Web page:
Anti-fracking protest becomes violent
Forty arrests were made after an anti-fracking protest on Oct. 17 turned violent outside the Elsipogtog First Nation reserve in New Brunswick. The protesters called for the energy company Southwestern (SWN) Resources to stop seismic testing in the area. The development of their traditional land was planned without sufficient consultation with Indigenous peoples, as required by federal law.
The two-week long demonstration consisted of campers and a road blockade barring access to an energy compound owned by SWN Resources. The RCMP moved in last Thursday to enforce a court injunction ordering the removal of the blockade.
The RCMP has defended their actions, saying that the protest was not a peaceful demonstration as weapons were on site.
According to Elsipogtog First Nation Councillor Robert Levi, who was arrested last Thursday, the protesters will try to remain on site, despite the ongoing injunction.
Elsipogtog Chief Aaron Sock met with New Brunswick Premier David Alward and RCMP Commander Roger Brown after the incident to try and resolve the issue and ensure that future protests are peaceful.
Supreme Court upholds family’s right to choice in life support case
Last week, the Supreme Court of Canada ruled that doctors involved in the case of 61-year-old Hassan Rasouli, who is living with severe brain damage, are not permitted to remove him from life support without the consent of his family.
The doctors argued that, under Ontario’s 1996 Consent Act, consent from the family was not required because life support did not provide any medical benefit to the patient, who was diagnosed to be in a vegetative state. Physicians at Sunnybrook Hospital in Toronto have predicted that there is no hope of recovery for Rasouli and that the medical complications he faces will increase as his condition progresses.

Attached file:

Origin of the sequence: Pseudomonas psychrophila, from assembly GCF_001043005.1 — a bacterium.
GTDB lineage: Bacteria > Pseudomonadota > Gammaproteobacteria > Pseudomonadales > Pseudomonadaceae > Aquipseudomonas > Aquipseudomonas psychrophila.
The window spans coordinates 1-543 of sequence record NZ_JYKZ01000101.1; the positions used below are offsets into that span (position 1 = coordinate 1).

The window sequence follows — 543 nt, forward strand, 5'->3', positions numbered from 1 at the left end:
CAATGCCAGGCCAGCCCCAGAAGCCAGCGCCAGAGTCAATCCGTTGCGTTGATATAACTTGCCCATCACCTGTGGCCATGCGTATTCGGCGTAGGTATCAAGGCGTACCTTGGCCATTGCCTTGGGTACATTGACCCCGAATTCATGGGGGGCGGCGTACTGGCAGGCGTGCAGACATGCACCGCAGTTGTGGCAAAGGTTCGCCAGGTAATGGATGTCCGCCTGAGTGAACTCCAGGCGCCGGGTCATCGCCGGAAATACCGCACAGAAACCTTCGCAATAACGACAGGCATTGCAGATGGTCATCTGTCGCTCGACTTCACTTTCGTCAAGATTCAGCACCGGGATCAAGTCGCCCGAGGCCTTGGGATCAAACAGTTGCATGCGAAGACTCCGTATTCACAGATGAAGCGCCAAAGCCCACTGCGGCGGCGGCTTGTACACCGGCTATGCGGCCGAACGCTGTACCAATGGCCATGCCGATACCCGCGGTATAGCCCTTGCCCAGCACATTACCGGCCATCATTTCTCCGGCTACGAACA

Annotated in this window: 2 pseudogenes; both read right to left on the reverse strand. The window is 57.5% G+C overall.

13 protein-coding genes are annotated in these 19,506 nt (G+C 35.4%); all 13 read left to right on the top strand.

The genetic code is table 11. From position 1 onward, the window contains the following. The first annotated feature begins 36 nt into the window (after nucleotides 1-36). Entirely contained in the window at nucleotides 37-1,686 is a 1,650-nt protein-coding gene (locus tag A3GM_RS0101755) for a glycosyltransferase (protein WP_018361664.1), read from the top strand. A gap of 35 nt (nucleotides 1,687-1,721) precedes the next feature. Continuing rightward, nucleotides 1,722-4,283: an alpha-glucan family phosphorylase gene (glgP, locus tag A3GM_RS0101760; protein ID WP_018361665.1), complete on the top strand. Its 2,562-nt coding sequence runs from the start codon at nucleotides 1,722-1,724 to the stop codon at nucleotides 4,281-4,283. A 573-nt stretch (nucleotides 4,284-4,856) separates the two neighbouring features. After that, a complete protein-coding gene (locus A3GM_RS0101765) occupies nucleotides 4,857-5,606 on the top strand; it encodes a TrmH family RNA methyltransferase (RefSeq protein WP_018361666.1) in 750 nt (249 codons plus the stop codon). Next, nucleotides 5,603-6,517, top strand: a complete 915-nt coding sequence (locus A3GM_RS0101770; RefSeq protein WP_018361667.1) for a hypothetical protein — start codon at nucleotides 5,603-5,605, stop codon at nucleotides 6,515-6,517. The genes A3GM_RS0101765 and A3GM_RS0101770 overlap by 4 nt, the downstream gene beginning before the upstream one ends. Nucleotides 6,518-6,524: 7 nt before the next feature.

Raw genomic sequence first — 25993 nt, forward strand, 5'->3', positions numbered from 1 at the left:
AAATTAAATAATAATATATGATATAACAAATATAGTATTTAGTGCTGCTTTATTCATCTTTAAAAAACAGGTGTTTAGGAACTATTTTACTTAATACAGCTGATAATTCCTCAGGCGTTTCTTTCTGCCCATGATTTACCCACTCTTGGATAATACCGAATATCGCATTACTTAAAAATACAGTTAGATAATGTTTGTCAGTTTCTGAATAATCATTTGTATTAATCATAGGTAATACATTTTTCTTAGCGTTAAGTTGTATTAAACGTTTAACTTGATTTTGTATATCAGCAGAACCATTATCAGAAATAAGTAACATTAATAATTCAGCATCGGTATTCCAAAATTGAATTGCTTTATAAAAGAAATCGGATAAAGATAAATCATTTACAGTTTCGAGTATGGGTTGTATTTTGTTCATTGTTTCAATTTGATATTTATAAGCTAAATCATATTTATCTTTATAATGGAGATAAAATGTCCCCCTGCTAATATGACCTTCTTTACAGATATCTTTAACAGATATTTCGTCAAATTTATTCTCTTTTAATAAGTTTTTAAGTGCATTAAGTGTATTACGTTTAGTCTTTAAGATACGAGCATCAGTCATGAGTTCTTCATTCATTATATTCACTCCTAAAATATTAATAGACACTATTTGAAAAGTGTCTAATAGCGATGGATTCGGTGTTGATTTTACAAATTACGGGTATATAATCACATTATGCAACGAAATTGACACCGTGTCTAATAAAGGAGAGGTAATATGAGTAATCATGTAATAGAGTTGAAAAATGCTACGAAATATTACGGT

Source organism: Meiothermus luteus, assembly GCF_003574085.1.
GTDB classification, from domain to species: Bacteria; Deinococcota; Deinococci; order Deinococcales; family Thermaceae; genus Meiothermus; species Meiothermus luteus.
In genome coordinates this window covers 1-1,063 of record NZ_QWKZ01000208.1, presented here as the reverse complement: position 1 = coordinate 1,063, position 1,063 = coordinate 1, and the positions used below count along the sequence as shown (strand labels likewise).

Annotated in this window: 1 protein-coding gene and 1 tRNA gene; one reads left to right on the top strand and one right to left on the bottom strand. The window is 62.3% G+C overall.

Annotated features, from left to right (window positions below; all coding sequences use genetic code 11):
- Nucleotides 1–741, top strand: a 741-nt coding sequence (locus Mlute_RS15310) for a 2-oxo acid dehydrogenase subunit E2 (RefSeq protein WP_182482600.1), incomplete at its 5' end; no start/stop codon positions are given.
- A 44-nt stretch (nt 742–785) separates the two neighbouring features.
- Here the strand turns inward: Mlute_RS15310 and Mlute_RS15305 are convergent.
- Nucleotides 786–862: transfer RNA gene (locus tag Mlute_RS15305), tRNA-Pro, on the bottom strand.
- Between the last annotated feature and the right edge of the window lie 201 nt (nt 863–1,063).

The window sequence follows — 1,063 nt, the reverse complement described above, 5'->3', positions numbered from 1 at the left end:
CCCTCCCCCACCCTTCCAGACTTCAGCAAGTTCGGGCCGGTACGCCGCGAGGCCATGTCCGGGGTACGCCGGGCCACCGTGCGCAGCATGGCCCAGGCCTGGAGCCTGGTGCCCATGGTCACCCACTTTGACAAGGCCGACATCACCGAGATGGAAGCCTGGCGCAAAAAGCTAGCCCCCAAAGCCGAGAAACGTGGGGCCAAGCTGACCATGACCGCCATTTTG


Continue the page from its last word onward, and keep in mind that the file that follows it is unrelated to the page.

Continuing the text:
Rasouli’s wife, Parichehr Salasel, has refused to end life support for her husband, citing religious reasons and her belief that Rasouli’s eye movements indicate a level of minimal consciousness.
Judge Beverley Machlaclin wrote that treatment could not be confined to what a doctor considered to be medically beneficial to a patient. She also wrote that the dismissal of the case did not close the ethical debate surrounding the recurring issue, when wishes of family members contradict doctors who feel that they are doing more harm to the patient by providing life support.
Free trade agreement announced between Canada and the EU
Last Friday, Prime Minister Stephen Harper and European Union (EU) President Jose Manuel Barroso announced the Comprehensive Economic and Trade Agreement (CETA) in Brussels, Belgium.
The agreement plans to remove 98 per cent of tariffs between Canada and the EU, encourage labour movement, and increase foreign investment. CETA is predicted to boost Canada’s GDP by $12 billion and create 80,000 jobs. Canadian companies and farmers will also pay less for goods made in Europe, while European companies will be able to bid on provincial and municipal government contracts.